During a lively discussion with my good friend Bill Correll at Generation Systems (providers if the LubeIT management system), we both reflected on the idea of “Best Practice” in Machine Lubrication. That got me thinking.
What is “Best Practice”? Who exactly decides what “Best Practice” means for machine lubrication and basic care?
A ‘best practice’ is the practice that maybe should be defined as the technically accurate practice that can be defined and executed correctly and consistently given the constraints inherent within the organization. Within our professional circle, we can all agree that the heart and soul of this notion can be encapsulated in the ‘5R’s’.
It is fool-hardy to suggest that there is a single best practice for bearing lubrication, or oil top-up, or oil change, or oil flushing.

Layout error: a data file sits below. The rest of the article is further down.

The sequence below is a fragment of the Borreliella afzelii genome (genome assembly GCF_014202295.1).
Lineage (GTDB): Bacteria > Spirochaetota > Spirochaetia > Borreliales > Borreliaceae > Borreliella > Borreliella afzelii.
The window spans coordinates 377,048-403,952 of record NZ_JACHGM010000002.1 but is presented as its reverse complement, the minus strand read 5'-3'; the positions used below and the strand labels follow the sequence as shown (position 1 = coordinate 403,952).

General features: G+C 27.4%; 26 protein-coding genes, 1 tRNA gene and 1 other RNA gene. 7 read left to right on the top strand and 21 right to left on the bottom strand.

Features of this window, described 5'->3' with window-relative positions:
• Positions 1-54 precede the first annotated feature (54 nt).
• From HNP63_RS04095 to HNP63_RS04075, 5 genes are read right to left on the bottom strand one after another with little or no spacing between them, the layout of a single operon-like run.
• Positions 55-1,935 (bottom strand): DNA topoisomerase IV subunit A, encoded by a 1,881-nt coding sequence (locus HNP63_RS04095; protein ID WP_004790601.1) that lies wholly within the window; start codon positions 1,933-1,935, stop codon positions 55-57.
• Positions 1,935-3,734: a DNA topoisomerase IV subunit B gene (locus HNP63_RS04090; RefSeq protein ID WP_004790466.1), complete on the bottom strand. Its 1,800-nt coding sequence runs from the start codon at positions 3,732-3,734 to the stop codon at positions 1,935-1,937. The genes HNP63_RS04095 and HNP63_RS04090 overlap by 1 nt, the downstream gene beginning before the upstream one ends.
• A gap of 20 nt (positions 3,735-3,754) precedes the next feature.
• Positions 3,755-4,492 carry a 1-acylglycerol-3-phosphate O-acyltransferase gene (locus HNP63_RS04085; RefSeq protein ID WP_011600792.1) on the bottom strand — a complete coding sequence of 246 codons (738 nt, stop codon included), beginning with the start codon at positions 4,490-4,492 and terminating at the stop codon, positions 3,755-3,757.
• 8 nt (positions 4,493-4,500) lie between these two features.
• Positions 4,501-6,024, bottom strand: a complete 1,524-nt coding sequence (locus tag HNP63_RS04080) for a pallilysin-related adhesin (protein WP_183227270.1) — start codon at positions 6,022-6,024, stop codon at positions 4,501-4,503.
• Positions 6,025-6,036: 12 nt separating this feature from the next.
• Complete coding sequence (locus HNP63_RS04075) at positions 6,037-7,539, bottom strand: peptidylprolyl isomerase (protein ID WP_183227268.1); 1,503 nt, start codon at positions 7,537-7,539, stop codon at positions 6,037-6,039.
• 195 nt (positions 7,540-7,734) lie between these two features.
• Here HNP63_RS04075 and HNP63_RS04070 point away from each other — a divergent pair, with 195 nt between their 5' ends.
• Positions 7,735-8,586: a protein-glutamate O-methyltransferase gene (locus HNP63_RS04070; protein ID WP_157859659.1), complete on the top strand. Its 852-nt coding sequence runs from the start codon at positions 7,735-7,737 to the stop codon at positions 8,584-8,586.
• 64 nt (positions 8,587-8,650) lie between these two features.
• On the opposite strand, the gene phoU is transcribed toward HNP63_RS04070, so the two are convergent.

Further, any company’s approach deploying the 5R’s notion differs greatly based on the level of support that company management is willing to put behind the development efforts.
The real question perhaps should be: what is the best possible outcome I can accomplish in my plant for these 5R’s with the management support that I have available. Management support, even though there may be no direct involvement in the deployment, is the singular critical element of success in achieving a ‘best of class’ result.
Mike Johnson, President